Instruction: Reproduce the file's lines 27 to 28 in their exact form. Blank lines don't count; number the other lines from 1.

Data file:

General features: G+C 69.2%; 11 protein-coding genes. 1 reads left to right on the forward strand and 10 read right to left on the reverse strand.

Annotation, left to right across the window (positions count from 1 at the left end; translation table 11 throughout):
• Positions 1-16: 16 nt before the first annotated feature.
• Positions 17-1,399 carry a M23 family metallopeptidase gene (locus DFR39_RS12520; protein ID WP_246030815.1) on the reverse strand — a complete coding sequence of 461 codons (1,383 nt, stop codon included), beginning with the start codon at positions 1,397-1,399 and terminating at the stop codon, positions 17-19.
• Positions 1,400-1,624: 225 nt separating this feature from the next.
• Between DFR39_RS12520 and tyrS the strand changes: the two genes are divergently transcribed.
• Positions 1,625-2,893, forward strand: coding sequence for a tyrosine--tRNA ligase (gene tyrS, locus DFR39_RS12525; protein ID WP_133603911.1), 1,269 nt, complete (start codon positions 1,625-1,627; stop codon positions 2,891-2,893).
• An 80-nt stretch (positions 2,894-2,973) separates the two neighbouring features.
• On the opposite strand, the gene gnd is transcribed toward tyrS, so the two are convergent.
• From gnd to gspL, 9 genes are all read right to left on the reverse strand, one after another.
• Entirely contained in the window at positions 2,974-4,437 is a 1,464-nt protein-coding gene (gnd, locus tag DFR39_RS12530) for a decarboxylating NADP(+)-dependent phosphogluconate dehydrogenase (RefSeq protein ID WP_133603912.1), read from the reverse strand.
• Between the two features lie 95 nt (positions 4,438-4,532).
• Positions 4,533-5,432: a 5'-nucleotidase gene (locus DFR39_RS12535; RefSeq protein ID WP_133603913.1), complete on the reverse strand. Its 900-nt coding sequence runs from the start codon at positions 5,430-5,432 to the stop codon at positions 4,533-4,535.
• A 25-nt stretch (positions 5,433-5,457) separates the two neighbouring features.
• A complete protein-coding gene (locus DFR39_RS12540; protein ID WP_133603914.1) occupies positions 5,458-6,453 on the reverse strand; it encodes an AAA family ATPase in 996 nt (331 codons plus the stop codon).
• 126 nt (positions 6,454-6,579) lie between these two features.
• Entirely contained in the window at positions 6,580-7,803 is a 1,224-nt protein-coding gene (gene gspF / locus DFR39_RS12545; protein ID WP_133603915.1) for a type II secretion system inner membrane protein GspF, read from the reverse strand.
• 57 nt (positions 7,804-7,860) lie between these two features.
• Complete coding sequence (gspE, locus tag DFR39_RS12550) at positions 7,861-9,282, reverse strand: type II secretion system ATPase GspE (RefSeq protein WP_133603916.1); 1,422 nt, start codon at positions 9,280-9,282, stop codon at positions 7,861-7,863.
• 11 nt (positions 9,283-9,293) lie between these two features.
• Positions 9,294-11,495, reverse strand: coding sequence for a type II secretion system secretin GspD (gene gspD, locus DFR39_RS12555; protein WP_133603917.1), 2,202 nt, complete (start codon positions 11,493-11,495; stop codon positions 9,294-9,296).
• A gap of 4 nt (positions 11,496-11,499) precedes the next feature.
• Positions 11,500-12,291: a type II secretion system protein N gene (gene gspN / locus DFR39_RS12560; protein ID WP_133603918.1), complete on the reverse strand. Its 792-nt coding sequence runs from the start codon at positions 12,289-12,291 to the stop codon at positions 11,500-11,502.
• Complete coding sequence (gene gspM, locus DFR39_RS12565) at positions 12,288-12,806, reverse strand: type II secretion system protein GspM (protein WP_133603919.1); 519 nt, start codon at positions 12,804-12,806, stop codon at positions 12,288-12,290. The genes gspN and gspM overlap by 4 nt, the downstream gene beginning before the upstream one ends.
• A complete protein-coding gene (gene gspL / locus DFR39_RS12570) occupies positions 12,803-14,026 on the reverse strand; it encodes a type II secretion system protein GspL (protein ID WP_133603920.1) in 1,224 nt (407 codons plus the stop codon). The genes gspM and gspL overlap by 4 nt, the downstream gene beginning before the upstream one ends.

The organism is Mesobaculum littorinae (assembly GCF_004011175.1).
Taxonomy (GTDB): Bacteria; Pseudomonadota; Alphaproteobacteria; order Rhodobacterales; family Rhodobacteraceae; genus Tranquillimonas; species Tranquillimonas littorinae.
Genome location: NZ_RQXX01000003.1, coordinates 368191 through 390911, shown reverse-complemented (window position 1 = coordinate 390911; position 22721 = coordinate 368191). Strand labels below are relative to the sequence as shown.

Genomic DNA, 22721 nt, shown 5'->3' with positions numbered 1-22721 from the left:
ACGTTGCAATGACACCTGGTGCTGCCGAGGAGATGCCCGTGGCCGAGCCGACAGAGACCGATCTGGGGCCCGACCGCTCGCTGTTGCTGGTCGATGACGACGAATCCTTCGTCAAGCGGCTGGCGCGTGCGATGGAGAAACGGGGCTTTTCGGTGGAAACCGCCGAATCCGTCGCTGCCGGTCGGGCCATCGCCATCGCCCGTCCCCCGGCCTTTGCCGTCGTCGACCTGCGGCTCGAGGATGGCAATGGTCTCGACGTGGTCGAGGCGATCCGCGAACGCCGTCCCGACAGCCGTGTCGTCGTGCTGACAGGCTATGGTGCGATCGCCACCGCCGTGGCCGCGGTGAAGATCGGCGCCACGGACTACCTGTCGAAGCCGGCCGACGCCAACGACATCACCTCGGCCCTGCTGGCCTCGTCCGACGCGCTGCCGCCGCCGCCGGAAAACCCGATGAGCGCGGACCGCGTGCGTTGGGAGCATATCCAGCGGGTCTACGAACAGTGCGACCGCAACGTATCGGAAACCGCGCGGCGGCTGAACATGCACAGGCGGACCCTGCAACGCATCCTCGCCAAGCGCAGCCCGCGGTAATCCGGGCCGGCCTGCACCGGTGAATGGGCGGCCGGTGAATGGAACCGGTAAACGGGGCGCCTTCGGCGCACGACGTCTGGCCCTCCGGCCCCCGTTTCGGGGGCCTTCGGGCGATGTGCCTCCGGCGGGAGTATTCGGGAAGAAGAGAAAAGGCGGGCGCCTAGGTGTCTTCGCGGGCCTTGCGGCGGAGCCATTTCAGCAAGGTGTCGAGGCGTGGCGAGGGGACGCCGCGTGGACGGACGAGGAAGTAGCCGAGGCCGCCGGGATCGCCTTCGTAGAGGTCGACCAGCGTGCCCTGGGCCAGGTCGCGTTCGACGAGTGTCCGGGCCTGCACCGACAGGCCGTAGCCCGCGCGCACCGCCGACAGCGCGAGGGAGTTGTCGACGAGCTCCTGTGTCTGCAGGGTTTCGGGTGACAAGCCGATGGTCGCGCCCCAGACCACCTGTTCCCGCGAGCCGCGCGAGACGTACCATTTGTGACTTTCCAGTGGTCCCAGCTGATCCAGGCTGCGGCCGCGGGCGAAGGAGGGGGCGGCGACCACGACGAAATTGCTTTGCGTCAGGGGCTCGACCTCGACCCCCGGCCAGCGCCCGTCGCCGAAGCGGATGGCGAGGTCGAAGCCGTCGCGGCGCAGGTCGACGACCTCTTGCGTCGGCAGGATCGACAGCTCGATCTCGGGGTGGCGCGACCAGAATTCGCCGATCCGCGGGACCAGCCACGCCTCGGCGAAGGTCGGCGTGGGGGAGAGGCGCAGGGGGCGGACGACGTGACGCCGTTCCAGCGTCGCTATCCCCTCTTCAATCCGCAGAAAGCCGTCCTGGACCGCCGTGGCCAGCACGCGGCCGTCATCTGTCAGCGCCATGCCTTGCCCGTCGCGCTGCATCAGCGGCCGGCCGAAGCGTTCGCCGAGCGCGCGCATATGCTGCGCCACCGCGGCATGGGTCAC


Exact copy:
Taxonomy (GTDB): Bacteria; Pseudomonadota; Alphaproteobacteria; order Rhodobacterales; family Rhodobacteraceae; genus Tranquillimonas; species Tranquillimonas littorinae.
Genome location: NZ_RQXX01000003.1, coordinates 368191 through 390911, shown reverse-complemented (window position 1 = coordinate 390911; position 22721 = coordinate 368191). Strand labels below are relative to the sequence as shown.